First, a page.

John Felten made his way to Montana through the Air Force in 1964. Over the years, living in different parts of Montana, John was struck by the beautiful landscapes of the Mountain West and nurtured a growing interest in its wilderness. He developed a love of outdoor activities including fly-fishing, back packing, hiking, camping and bicycling. Out of all these interests evolved a passion for trees and the variety of tree species, their leaves, texture, grain and incredible resilience.
John began woodworking in his home garage 1993. A self-taught artisan, John has explored various period styles over the years including early American influences such as The Shakers. Much of his earliest furniture works were, in fact, Shaker inspired tables, dressers and other home furnishings. In 2005 he expanded his skills and attended a class at the Windsor Institute in New Hampshire to learn the art of Windsor chair building from Mike Dunbar an internationally known builder of traditional Windsor chairs.
In more recent years, John has become interested in the Arts and Crafts movement, a period that flourished between the 1880’s and early 1900s. This movement, which had its roots in England, emphasized a return to a hand-made, individual style and form as opposed to the machine made products of the Industrial Revolution. John has built Arts and Crafts period furniture such as Morris Chairs, in both traditional white oak as well as other non-traditional hardwoods. In 2009 he attended two workshops presented at the Port Townsend School of Woodworking to learn additional detail elements of the Arts and Crafts movement and other 19th century variations of design as expressed in the work of Charles and Henry Greene, taught by Seattle based instructor Darrell Peart, a master furniture builder and designer. In 2012, he attended classes for marquetry, taught by Montana furniture builder and marquetarian Tim Swanberg. In that same year he attended a class in Greene & Greene-style benchmaking from Washington state furniture designer/builder Tim Celeski. All of these period influences as well as an interest in Asian art and design have helped shape John’s unique style and form. The last few years John has focused on making fine wooden boxes, incorporating the art of marquetry in each of the projects. The box collection evolved out of John’s desire to fuse elements of many period styles into a portable art form that showcases the natural beauty of hardwood.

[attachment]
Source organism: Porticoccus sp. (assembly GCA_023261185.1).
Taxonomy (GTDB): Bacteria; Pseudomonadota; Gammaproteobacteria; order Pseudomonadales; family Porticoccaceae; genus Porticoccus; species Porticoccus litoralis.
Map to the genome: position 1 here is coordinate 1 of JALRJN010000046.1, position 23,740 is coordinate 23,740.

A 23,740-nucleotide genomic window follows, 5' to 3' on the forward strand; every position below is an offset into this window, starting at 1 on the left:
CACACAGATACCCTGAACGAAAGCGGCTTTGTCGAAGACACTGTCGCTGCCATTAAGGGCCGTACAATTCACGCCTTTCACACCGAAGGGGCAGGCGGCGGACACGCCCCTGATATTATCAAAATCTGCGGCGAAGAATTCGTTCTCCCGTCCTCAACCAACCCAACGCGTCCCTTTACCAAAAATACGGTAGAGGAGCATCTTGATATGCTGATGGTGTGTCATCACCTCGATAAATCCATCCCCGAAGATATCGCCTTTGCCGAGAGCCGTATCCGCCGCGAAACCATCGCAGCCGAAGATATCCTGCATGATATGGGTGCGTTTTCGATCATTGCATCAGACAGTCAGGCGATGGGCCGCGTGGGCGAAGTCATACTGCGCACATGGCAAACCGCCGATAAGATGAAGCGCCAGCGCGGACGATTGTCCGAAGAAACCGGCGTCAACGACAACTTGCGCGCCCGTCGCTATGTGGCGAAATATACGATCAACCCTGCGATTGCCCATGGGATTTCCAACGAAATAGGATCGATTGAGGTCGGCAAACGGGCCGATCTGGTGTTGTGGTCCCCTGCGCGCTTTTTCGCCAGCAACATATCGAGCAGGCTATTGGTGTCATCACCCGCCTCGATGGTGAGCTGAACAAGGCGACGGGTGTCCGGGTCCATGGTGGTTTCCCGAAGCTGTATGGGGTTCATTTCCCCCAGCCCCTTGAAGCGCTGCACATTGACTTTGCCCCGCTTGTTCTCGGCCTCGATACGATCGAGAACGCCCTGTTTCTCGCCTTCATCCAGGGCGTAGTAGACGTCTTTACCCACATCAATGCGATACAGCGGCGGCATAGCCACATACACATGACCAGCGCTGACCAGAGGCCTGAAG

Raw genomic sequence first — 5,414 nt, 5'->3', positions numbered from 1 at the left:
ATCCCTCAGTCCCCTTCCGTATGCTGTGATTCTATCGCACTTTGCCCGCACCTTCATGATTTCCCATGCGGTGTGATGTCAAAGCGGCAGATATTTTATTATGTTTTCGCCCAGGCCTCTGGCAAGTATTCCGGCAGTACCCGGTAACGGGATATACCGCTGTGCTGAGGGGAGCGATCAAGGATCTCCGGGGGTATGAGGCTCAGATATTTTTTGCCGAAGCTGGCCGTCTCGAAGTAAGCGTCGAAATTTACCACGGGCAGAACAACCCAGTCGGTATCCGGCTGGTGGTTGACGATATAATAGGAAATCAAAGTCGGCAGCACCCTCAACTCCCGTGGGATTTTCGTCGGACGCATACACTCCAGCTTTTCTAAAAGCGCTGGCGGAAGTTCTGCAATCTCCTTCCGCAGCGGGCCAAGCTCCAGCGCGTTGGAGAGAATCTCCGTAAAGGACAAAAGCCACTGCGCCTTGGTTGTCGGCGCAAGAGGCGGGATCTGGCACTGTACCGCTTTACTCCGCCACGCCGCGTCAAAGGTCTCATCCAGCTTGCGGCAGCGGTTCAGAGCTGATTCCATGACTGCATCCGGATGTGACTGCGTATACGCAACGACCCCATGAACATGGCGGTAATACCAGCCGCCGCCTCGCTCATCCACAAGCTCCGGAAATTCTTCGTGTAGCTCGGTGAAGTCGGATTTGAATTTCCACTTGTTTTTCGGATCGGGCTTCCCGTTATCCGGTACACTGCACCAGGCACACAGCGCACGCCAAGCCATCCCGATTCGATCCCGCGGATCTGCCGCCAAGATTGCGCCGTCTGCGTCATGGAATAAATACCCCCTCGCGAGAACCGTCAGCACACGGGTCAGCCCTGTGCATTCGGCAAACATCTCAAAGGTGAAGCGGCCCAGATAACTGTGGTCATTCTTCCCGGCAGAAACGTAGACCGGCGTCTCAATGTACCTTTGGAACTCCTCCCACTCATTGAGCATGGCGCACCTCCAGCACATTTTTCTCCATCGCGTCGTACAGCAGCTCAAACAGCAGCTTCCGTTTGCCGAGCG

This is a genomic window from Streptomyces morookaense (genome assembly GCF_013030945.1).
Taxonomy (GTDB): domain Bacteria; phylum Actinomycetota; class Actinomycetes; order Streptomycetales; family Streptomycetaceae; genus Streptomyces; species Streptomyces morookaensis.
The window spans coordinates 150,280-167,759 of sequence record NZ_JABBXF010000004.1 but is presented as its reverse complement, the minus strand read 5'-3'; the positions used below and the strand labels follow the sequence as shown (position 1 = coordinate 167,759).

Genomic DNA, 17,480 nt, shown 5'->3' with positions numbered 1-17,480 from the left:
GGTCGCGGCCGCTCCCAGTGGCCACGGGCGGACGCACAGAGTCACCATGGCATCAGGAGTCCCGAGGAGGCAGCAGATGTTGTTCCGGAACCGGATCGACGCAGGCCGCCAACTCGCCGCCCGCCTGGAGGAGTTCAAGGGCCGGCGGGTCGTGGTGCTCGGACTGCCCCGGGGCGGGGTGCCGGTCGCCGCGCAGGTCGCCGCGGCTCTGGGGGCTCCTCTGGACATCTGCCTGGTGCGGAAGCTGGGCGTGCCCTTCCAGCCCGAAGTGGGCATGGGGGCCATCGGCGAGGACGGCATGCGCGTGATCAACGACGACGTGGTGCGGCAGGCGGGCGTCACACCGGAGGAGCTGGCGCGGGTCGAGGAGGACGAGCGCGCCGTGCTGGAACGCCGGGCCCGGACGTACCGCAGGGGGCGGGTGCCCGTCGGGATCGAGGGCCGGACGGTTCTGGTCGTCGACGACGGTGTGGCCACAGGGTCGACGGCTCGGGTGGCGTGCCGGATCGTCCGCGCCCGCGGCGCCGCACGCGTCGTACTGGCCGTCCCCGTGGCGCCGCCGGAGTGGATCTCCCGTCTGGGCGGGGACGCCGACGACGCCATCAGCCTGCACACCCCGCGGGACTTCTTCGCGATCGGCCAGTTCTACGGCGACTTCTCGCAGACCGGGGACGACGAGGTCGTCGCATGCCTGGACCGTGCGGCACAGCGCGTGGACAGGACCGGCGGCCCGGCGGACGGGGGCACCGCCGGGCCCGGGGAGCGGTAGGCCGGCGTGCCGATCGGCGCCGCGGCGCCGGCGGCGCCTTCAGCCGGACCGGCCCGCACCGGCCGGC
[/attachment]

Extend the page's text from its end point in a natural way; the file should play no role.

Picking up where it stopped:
In spring of 2013 through 2015 John was a board member for the Billings ArtWalk.
In February of 2015, John received instruction in the making of wood jewelry from Seattle based artist Julia Harrison; and afterward began making and selling exotic wood jewelry on ETSY.
In October of 2015 John returned to the Port Townsend School completing a one week class in turning taught by Bonnie Klein.
His work is currently on exclusive display at:
Toucan Gallery – (Billings Mt)
ETSY – JCFHardwoodArt
With Mike Dunbar in 2005 at the Windsor Institute, Hampton, NH
Building a “sack back windsor chair” at the Windsor Institute. Hampton, NH 2005
Class photo with Darrel Peart at the Port Townsend School of Woodworking – Green & Green Details, April 2009
Marquetry panel design – “SPRING” – at The Port Townsend School of Woodworking, July 2012